The Sport and Recreation South Africa was asked how it intended to structure interschool and district competitions. Members asked how township schools were going to be impacted upon. It was also asked how district and national championships were going to be streamlined. Concern was raised whether the championships would cause disruptions of schoolwork at schools. Members felt that there was a need for a survey on schools sports championships. A survey would shed light on successes and weaknesses. What were the highlights and weaknesses of the National Schools Sport Championships? Sport and Recreation South Africa was asked what the status of world schools sports was. Members further asked what the turnaround time for applications by schools in rural areas to register with the sports league was. Sport and Recreation South Africa was asked why the Northern Cape Province had only managed to win a single medal during the 2015 National Schools Sport Championships. Had the sports teams from the Northern Cape Province been prepared for the Championship? Members asked how Sport and Recreation South Africa supported areas that needed it. It seemed as if the better-resourced provinces won the most medals, the poorest provinces winning the least. The Committee was in agreement that Sport and Recreation South Africa was under resourced. The Committee would push for the budget to be increased. National Treasury needed to listen to the Committee. Members considered it unfortunate that Municipal Infrastructure Grant funding was being misused and not being used on sports and recreation. It hampered the work of Sport and Recreation South Africa in rural areas. Members asked whether Sport and Recreation South Africa was waiting on Department of Cooperative Governance and Traditional Affairs to do something about the MIG funding issue. Members were pleased that a pilot project between Sport and Recreation South Africa and Department of Cooperative Governance and Traditional Affairs on schools sports was to take off. Members felt the pilot project budget of R300m was inadequate. Of concern was that Department of Cooperative Governance and Traditional Affairs could not account to the Committee on how it had spent funds in the Free State Province.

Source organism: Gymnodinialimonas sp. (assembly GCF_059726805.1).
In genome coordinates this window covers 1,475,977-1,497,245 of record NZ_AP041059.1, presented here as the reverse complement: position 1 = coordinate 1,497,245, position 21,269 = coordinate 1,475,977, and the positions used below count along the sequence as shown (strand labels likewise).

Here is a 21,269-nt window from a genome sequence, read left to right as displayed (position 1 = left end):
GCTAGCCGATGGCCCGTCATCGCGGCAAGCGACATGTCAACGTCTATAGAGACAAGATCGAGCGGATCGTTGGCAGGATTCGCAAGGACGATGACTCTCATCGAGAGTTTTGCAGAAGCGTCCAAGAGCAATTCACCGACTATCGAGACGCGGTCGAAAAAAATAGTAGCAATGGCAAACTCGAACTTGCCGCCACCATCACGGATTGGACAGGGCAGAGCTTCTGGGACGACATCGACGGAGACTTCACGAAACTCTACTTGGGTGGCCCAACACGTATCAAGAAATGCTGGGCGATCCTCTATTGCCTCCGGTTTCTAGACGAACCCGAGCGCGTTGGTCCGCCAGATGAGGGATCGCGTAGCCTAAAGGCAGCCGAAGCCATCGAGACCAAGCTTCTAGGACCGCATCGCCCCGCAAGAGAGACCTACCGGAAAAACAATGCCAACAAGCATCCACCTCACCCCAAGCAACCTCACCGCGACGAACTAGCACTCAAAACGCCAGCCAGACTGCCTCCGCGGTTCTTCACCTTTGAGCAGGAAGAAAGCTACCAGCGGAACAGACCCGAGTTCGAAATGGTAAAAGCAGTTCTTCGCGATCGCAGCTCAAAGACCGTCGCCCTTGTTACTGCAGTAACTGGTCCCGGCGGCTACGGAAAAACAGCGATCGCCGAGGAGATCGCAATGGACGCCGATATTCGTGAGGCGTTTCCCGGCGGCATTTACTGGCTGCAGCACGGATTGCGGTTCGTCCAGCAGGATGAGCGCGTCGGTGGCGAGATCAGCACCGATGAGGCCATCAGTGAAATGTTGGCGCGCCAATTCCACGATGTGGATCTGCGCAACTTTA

The Committee was briefed on Sport and Recreation South Africa’s Quarter 3 Performance Report for 2015/16. The Report reflected progress made to date against key strategic objectives and annual performance indicators as reflected in the SRSA’s Annual Performance Plan. Performance as per Sport and Recreation South Africa’s Programmes was presented.

Programme 1: Administration, there were four targets to be achieved for the Quarter under review. Two targets were not achieved and two were achieved. Marketing and communication and performance information on Quarter 3 targets had not been achieved.

Programme 2: Active Nation - In total there were seven targets to be achieved by the Programme for the Quarter under review. Five targets were not achieved and two targets were achieved. Targets relating to community sport opportunities to communities and provincial sport support and coordination had not been achieved.